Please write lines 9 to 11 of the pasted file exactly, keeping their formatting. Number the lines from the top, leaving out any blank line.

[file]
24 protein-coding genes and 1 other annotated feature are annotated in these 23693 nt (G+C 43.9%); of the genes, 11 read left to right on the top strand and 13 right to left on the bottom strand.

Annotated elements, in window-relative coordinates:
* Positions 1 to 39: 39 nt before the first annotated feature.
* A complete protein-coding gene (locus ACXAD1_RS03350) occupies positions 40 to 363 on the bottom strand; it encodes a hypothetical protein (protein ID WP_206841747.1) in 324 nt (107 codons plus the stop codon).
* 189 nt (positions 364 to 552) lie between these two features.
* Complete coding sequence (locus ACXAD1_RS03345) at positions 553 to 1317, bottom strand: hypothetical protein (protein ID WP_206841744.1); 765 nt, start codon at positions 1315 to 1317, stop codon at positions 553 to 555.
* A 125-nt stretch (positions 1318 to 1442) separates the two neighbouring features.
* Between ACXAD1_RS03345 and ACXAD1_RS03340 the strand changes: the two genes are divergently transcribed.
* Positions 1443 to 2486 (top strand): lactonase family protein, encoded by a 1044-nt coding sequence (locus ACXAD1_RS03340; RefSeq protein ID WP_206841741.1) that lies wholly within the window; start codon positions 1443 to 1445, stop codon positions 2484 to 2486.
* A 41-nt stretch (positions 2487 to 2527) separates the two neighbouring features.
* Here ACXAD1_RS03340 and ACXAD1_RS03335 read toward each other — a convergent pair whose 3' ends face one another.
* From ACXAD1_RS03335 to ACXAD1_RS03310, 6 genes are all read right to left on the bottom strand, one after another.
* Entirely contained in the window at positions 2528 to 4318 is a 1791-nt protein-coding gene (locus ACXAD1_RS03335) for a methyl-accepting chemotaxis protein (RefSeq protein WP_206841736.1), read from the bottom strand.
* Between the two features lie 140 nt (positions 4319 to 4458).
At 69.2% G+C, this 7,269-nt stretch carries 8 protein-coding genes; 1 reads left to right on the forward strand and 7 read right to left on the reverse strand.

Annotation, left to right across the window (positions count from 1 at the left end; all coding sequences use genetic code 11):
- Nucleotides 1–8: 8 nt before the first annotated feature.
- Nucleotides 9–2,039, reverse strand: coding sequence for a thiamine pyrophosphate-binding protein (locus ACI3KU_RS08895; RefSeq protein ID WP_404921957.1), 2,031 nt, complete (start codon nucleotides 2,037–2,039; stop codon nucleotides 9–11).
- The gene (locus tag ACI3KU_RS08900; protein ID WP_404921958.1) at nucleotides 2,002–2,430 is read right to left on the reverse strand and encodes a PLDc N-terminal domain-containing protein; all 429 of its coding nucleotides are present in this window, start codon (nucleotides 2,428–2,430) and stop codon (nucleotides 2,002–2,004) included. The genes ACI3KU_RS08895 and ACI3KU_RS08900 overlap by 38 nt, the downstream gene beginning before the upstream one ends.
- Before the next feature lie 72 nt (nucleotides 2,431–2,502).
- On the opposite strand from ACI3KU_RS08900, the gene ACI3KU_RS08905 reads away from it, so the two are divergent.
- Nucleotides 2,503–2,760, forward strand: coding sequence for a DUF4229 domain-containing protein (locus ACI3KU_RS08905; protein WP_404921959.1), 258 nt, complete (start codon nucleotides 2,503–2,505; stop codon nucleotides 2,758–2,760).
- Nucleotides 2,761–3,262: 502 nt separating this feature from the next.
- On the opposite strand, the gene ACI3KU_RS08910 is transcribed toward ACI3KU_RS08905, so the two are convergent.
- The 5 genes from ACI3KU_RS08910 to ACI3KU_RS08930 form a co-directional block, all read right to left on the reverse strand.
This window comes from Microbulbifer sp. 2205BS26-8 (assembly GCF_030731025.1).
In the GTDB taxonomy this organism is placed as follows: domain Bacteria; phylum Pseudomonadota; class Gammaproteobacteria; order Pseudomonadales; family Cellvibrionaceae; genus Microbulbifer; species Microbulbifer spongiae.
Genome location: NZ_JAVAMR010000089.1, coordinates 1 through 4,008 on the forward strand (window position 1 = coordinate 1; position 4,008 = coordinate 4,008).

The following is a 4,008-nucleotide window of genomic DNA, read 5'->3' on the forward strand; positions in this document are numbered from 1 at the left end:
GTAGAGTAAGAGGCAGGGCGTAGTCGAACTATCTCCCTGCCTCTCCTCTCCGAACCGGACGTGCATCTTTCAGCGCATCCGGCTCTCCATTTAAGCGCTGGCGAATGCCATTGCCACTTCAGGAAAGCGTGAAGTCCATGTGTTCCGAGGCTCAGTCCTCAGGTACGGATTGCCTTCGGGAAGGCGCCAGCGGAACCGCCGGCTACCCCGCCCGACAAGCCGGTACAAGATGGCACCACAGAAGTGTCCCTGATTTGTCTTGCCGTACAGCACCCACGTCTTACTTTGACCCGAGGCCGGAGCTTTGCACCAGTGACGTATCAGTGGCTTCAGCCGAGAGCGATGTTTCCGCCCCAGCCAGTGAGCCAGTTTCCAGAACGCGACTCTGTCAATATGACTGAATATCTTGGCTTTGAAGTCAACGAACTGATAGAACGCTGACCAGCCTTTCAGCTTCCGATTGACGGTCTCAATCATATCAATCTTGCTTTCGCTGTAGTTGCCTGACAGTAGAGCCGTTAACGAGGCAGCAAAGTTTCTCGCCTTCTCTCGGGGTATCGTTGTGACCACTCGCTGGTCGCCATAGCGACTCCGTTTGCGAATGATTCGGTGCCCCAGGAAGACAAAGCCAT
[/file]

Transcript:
* Positions 1443 to 2486 (top strand): lactonase family protein, encoded by a 1044-nt coding sequence (locus ACXAD1_RS03340; RefSeq protein ID WP_206841741.1) that lies wholly within the window; start codon positions 1443 to 1445, stop codon positions 2484 to 2486.
* A 41-nt stretch (positions 2487 to 2527) separates the two neighbouring features.
* Here ACXAD1_RS03340 and ACXAD1_RS03335 read toward each other — a convergent pair whose 3' ends face one another.